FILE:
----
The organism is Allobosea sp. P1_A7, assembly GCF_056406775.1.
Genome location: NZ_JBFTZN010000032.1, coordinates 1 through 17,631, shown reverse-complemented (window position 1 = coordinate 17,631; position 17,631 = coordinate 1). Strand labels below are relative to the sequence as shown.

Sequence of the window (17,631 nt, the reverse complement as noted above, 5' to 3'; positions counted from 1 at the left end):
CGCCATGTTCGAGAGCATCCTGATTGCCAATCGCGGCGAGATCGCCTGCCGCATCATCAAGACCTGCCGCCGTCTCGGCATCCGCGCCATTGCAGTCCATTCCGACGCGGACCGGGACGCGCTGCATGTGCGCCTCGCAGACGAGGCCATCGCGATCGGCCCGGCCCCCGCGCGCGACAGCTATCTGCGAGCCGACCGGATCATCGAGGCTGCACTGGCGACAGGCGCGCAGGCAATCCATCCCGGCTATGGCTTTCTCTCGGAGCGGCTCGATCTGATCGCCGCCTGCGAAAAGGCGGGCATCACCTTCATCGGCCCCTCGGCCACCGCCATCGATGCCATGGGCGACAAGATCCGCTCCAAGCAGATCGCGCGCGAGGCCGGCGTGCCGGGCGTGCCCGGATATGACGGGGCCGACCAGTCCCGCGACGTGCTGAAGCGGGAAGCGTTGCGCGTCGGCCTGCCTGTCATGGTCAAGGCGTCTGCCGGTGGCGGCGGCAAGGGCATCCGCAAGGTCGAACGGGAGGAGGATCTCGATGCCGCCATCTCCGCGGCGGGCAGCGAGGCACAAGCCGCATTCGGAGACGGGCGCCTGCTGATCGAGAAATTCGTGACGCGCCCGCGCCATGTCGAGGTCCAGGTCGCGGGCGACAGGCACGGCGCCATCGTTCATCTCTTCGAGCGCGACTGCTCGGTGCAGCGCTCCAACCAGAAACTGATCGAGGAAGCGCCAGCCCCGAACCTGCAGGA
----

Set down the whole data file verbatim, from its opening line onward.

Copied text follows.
The organism is Allobosea sp. P1_A7, assembly GCF_056406775.1.
Genome location: NZ_JBFTZN010000032.1, coordinates 1 through 17,631, shown reverse-complemented (window position 1 = coordinate 17,631; position 17,631 = coordinate 1). Strand labels below are relative to the sequence as shown.

Sequence of the window (17,631 nt, the reverse complement as noted above, 5' to 3'; positions counted from 1 at the left end):
CGCCATGTTCGAGAGCATCCTGATTGCCAATCGCGGCGAGATCGCCTGCCGCATCATCAAGACCTGCCGCCGTCTCGGCATCCGCGCCATTGCAGTCCATTCCGACGCGGACCGGGACGCGCTGCATGTGCGCCTCGCAGACGAGGCCATCGCGATCGGCCCGGCCCCCGCGCGCGACAGCTATCTGCGAGCCGACCGGATCATCGAGGCTGCACTGGCGACAGGCGCGCAGGCAATCCATCCCGGCTATGGCTTTCTCTCGGAGCGGCTCGATCTGATCGCCGCCTGCGAAAAGGCGGGCATCACCTTCATCGGCCCCTCGGCCACCGCCATCGATGCCATGGGCGACAAGATCCGCTCCAAGCAGATCGCGCGCGAGGCCGGCGTGCCGGGCGTGCCCGGATATGACGGGGCCGACCAGTCCCGCGACGTGCTGAAGCGGGAAGCGTTGCGCGTCGGCCTGCCTGTCATGGTCAAGGCGTCTGCCGGTGGCGGCGGCAAGGGCATCCGCAAGGTCGAACGGGAGGAGGATCTCGATGCCGCCATCTCCGCGGCGGGCAGCGAGGCACAAGCCGCATTCGGAGACGGGCGCCTGCTGATCGAGAAATTCGTGACGCGCCCGCGCCATGTCGAGGTCCAGGTCGCGGGCGACAGGCACGGCGCCATCGTTCATCTCTTCGAGCGCGACTGCTCGGTGCAGCGCTCCAACCAGAAACTGATCGAGGAAGCGCCAGCCCCGAACCTGCAGGA